Nevertheless, Ms. Lang is capable of becoming one with the words on the page. Credit is due in part to producer and multi-instrumentalist Cloyd Willis Jr. for crafting effective musical beds for Jennifer’s voice to rest upon. “Hi” taps into the sweetness of her vocals, revealing her playful side. “Falling In Love” is the best of these themed selections, as she dusts herself off over a shuffling drum beat accented with acoustic guitar and occasional horns. “Betcha Thought” is one of the strongest offerings overall, set up beautifully with a warbling bass line from Willis and punchy flute and sax riffs that bounce under Jennifer’s strong delivery on the chorus. “Hey Love” gets hypnotic with an airy, spacey instrumental and vocals that elude to the butterflies in your stomach when love is brand new.

However, love is far from the only subject out there, so it’s good to hear her take the motivational route on “Keep Your Head Up,” which brings the album to its logical conclusion and steps into the spiritual realm. “I Don’t Know When It’s Coming” is faith that you can feel. In time, Jennifer Lang’s ability to express real pain and anger through her music may not be as strong as the promises of God she stands upon, but it will increase in conviction.

Review by Jason Randall Smith

Annie Reuter

Like It
Raised singing in church, Jennifer Lang’s introduction to music and performing started at eight-years-old. A member of her church and high school choir, Lang’s sophomore release, 3 O’Clock Saturday, is a stellar album of heartfelt and soulful music. It is no question that music is her passion.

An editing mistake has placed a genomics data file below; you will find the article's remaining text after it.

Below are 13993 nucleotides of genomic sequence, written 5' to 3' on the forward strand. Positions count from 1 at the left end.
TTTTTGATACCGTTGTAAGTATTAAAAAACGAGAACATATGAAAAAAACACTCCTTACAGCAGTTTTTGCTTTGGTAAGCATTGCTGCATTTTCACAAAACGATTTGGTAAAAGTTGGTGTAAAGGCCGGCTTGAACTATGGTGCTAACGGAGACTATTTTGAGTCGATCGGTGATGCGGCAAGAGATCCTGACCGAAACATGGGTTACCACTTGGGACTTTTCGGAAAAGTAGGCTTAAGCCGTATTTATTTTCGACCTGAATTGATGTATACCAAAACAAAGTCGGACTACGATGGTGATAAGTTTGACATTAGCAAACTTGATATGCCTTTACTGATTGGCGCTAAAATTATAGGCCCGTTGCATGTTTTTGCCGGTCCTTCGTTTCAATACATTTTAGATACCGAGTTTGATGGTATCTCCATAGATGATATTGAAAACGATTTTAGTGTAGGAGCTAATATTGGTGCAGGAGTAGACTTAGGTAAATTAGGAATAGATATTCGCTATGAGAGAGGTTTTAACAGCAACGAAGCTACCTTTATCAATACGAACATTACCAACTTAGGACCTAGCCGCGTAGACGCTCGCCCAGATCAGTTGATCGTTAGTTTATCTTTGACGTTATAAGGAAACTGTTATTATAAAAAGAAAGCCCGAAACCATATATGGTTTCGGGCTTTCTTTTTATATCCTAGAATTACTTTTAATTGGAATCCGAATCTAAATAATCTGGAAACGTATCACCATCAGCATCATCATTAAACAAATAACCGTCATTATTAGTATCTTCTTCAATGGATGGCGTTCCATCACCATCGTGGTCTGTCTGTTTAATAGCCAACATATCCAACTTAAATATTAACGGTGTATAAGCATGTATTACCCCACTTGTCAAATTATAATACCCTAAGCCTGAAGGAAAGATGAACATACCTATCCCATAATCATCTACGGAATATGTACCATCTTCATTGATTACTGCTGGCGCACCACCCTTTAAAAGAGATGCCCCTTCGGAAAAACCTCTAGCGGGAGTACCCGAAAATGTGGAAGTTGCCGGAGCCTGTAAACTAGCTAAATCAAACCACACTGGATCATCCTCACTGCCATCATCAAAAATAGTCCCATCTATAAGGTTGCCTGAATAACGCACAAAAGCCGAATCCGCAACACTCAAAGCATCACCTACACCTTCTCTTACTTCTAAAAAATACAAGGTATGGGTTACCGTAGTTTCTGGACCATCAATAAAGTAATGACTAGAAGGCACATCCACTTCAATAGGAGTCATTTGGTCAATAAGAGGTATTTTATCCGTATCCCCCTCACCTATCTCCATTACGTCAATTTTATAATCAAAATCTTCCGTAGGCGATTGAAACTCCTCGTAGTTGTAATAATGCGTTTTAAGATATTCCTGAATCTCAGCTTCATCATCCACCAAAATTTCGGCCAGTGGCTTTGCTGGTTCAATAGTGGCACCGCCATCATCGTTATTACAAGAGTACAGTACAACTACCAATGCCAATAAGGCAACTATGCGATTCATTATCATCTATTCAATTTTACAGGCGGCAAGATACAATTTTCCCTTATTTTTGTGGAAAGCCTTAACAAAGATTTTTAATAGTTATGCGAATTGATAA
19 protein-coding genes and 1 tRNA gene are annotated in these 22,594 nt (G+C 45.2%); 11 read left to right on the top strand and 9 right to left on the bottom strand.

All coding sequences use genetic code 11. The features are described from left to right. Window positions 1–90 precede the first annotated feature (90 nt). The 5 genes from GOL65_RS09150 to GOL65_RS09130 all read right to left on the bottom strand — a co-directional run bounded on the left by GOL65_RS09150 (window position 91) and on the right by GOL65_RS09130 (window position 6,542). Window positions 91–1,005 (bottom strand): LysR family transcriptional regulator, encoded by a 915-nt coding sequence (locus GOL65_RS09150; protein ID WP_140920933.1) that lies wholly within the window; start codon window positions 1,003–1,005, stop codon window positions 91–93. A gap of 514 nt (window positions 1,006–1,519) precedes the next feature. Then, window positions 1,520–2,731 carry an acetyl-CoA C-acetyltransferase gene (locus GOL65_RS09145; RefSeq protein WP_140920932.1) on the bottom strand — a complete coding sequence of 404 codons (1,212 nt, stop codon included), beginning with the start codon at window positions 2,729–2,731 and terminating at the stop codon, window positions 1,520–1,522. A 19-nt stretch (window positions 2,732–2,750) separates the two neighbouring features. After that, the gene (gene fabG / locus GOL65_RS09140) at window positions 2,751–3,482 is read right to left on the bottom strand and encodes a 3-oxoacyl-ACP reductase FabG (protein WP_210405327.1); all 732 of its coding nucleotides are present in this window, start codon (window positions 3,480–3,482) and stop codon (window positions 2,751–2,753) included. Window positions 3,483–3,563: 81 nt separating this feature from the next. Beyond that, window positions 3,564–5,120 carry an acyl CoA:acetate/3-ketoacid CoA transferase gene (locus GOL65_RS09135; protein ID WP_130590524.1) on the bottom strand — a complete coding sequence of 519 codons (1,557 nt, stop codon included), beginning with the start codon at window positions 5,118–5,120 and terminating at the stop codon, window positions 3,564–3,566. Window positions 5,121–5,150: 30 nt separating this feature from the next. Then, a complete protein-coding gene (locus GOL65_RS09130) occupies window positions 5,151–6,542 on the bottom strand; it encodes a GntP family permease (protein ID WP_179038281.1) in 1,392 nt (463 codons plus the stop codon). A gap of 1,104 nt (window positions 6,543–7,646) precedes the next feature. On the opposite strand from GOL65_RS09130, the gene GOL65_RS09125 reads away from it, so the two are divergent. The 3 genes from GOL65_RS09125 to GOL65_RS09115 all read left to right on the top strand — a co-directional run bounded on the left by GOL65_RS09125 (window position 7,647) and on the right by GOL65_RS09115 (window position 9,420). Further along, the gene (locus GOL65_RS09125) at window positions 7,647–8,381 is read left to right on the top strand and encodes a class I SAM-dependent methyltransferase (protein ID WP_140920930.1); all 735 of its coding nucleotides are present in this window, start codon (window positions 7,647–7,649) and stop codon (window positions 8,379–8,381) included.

“What excites me most about music is simple: The sound…music is in the ocean. It’s in your heart beat. It’s in your spirit. Even a guy who can’t carry a tune in a bucket is moved by music,” Lang said.

While comparisons to Jennifer Hudson abound, Lang proves her continued versatility. Whether it’s tracks about heart wrenching relationships such as “I Don’t Understand” or gospel filled album closer, “I Don’t Know When It’s Coming,” Lang keeps the listener intrigued.

3 O’Clock Saturday begins quickly with intro, “Jenny’s Groove.” An upbeat track with electric beats and soulful vocals, “Jenny’s Groove” is one of the more lively tracks on the album. Segueing into the optimistic “Fairy Tales,” Lang introduces romance to the listener before her world seemingly crashes.

Throughout the 14-track album, Lang takes the listener on a journey. From the fantasy of “Fairy Tales” and “You’re All I Ever Wanted” to the heartbreak of “I Don’t Understand” and “You Said,” describing an unfaithful lover, the listener witnesses the ups and downs of a relationship.